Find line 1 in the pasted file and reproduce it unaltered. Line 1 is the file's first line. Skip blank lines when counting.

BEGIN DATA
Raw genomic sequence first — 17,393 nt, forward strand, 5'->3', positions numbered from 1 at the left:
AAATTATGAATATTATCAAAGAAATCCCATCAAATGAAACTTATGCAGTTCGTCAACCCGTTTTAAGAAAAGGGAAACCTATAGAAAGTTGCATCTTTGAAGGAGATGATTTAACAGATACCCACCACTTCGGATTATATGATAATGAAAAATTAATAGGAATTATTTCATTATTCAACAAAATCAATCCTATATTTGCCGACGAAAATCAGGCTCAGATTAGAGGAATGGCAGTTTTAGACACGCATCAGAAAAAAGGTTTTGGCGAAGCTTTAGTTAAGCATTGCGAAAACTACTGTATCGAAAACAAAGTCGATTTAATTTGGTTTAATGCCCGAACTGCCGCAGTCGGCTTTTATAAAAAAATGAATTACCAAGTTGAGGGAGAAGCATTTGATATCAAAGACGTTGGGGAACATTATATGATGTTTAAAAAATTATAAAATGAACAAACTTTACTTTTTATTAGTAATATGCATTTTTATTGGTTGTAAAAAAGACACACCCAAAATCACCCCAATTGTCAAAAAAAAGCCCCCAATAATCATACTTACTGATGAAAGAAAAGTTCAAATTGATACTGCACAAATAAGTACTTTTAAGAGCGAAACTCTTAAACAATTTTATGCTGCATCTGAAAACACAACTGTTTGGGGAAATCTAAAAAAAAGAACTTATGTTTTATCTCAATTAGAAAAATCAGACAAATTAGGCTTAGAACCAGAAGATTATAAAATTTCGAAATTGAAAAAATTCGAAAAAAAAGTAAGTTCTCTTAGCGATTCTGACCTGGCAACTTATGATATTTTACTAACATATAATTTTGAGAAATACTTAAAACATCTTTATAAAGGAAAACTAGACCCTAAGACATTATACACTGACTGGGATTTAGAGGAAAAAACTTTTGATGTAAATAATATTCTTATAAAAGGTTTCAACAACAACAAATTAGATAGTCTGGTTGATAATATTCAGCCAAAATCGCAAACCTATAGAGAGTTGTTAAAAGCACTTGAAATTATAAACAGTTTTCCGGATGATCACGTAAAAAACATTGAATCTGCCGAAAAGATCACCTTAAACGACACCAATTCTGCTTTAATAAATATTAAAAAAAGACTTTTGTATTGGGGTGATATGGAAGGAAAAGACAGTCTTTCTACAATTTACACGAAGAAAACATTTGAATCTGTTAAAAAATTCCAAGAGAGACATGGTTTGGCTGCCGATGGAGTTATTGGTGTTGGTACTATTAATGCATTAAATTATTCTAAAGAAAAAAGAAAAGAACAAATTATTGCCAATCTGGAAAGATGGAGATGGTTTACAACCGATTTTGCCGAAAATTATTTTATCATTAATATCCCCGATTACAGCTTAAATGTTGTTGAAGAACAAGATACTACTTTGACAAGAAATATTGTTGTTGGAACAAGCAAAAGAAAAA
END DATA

Raw genomic sequence first — 17,393 nt, forward strand, 5'->3', positions numbered from 1 at the left: